Court Approves Homosexuals in Military
Special Report - July 7, 2011
On July 6, the U.S. Court of Appeals for the Ninth Circuit issued a court order that reinstates a lower court’s decision to prevent the enforcement of the military’s “Don’t Ask, Don’t Tell” (DADT) policy. The order lifted a stay requested by the Obama Administration and granted by a panel of the Ninth Circuit in October 2010. California District Court Judge Virginia Phillips ruled on September 9, 2010 that DADT, which prohibits the open practice of homosexuality in the military, is unconstitutional. The Department of Justice (DOJ) had asked the Ninth Circuit for the stay while the appeals case went forward.
In its two-page decision, the Ninth Circuit pointed to Congress’ recent repeal of DADT and a change in the federal government’s support for the Defense of Marriage Act (DOMA) as important catalysts in the court’s decision. In December 2010, Congress voted to repeal the DADT policy that was signed into law by President Clinton in 1993. In February 2011, DOJ announced that it would no longer defend the constitutionality of DOMA in court at the direction of the Obama Administration. Because of that decision, the U.S. House of Representatives voted to retain legal counsel to defend DOMA in two ongoing lawsuits.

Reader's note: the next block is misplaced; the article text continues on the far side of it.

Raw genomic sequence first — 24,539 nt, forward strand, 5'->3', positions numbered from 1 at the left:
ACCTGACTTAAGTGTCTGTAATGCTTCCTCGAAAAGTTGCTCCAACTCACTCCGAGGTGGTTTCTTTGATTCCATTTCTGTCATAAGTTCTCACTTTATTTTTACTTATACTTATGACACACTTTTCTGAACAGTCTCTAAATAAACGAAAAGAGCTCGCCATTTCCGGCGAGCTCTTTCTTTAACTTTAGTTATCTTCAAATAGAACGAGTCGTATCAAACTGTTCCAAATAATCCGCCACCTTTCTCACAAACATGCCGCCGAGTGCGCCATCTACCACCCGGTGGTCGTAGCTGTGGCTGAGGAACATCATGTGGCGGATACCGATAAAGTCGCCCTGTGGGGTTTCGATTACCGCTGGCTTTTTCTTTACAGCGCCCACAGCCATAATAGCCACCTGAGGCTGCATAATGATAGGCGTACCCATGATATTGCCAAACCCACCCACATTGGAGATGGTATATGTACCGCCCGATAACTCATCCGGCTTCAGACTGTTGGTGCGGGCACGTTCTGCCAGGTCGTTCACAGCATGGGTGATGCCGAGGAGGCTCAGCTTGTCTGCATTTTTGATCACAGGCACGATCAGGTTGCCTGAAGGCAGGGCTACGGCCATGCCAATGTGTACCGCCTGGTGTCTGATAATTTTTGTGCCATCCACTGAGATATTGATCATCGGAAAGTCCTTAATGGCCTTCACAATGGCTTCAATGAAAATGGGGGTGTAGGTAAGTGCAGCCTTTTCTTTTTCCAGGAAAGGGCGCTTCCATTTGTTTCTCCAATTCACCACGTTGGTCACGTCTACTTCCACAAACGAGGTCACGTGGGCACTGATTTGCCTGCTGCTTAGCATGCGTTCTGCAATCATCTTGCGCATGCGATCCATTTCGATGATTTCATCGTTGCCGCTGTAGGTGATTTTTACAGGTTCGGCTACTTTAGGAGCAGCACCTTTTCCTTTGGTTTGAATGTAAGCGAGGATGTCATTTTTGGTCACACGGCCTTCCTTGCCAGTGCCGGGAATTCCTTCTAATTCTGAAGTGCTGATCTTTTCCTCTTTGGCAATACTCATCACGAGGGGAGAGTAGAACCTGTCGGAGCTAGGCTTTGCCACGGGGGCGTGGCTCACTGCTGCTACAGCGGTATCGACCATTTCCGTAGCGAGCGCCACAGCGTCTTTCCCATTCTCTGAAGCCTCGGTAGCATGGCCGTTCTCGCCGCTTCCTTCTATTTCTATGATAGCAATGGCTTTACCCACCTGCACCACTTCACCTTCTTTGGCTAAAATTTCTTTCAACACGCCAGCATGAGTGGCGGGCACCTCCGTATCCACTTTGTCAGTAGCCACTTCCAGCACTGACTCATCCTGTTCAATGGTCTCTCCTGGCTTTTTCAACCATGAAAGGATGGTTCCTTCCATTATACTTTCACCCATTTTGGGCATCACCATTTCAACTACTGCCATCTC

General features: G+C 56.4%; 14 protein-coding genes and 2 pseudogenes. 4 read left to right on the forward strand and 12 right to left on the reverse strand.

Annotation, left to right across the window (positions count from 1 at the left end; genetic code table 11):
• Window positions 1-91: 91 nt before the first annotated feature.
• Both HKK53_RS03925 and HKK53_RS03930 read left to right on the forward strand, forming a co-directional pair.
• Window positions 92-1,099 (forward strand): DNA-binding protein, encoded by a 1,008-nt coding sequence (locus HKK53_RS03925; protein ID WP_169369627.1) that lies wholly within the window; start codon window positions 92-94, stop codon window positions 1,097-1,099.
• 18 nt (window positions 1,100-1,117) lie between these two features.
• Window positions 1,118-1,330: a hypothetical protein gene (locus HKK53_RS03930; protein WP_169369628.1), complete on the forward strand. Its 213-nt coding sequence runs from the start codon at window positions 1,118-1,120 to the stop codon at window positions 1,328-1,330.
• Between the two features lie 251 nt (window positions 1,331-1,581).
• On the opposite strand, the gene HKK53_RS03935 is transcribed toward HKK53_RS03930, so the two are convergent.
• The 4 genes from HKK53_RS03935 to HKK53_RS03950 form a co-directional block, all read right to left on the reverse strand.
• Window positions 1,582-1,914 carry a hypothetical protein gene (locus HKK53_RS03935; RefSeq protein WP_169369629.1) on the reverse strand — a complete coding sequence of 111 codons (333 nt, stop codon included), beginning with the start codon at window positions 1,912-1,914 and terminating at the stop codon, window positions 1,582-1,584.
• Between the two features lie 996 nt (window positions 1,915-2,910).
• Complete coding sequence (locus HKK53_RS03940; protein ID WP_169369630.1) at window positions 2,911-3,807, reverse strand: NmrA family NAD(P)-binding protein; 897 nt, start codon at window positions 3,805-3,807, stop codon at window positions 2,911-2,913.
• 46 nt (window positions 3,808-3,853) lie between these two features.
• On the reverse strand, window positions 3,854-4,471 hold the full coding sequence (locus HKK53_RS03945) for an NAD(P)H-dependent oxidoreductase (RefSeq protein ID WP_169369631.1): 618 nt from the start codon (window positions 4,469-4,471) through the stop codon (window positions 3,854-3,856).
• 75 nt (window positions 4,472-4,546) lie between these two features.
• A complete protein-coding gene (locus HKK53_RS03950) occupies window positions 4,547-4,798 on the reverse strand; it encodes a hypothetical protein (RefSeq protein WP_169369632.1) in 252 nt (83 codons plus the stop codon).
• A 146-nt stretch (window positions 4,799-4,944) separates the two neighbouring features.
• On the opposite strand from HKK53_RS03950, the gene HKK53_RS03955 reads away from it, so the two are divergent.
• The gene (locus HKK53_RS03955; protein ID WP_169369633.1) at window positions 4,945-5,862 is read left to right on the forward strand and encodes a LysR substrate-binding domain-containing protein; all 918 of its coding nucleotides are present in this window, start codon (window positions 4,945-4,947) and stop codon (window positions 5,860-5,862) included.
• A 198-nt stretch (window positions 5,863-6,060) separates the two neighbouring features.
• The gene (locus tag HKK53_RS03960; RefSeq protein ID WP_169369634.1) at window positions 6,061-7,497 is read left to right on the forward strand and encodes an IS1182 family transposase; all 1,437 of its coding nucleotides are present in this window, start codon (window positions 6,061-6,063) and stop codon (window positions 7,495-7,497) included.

The Log Cabin Republicans, a homosexual rights group that brought the original lawsuit against DADT in California and asked the Ninth Circuit to lift its stay of the lower court’s decision, also asked the Ninth Circuit to expedite oral arguments in the appeal case. That request was also granted by the Ninth Circuit. The case will be calendared at the end of August.
DOMA Defenders Change Minds - April 26, 2011
Senate OKs Homosexuals in Military - December 20, 2010
Homosexuals in Military Decision Stayed - October 21, 2010
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